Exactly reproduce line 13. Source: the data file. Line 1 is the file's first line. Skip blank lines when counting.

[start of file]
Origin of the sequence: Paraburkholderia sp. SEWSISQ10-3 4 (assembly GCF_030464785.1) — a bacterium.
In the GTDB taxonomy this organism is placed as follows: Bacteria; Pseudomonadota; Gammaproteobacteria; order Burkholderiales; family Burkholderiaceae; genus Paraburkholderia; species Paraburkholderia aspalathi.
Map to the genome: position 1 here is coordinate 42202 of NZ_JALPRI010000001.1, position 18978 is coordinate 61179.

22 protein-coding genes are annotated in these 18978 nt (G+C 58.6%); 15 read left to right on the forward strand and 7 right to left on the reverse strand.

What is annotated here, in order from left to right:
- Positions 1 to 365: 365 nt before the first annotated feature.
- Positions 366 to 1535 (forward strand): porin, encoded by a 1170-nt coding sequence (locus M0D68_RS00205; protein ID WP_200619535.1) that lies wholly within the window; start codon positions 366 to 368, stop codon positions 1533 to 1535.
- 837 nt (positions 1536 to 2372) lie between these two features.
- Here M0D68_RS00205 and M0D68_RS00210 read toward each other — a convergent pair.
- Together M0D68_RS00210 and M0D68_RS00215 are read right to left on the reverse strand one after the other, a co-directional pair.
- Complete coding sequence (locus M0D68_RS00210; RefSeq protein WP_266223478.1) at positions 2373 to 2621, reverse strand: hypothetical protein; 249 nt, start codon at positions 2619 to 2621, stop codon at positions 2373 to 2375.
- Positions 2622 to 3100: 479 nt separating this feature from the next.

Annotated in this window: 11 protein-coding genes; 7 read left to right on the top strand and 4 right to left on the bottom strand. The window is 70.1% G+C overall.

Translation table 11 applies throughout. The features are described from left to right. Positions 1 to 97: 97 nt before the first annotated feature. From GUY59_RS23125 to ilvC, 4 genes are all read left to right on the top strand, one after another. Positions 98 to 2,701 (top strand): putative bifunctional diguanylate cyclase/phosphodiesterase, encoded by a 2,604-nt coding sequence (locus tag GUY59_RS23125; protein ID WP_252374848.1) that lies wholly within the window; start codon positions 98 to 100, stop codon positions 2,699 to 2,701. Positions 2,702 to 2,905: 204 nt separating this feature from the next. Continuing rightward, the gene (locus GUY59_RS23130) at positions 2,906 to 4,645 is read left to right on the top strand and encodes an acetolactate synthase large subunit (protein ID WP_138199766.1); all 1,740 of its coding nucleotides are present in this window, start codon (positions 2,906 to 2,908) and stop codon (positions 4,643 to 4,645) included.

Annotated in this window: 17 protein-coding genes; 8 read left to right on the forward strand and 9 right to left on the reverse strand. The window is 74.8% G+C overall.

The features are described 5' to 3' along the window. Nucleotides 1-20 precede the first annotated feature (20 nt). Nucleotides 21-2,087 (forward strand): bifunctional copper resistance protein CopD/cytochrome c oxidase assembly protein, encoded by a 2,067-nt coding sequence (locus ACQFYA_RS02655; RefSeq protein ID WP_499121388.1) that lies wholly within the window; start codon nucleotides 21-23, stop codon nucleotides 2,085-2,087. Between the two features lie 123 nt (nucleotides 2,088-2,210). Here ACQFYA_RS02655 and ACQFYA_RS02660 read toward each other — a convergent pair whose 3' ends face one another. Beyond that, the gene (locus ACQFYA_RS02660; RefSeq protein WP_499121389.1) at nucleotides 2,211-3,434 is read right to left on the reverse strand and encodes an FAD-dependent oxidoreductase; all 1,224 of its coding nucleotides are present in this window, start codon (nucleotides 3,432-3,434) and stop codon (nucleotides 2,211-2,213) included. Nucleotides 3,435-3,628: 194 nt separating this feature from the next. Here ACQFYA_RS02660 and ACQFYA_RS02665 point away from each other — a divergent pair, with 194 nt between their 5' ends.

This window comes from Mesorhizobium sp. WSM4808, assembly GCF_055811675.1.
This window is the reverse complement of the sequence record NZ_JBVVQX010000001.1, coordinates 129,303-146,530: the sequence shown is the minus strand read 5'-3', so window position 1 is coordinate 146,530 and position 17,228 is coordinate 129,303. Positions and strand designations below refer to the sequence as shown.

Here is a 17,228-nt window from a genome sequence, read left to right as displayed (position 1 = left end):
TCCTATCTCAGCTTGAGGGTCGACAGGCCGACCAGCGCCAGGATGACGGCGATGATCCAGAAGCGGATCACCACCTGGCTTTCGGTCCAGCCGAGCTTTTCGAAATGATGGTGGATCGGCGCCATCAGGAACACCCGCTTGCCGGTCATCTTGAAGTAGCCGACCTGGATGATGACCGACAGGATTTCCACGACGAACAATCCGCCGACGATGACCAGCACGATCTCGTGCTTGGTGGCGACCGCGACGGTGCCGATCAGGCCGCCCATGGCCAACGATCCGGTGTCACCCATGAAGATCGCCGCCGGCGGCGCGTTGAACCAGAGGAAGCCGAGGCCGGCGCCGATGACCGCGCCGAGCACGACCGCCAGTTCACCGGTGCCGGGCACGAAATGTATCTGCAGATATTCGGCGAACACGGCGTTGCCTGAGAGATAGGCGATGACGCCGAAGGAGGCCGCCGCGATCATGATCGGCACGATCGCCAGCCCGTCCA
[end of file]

Annotated in this window: 11 protein-coding genes; 7 read left to right on the top strand and 4 right to left on the bottom strand. The window is 70.1% G+C overall.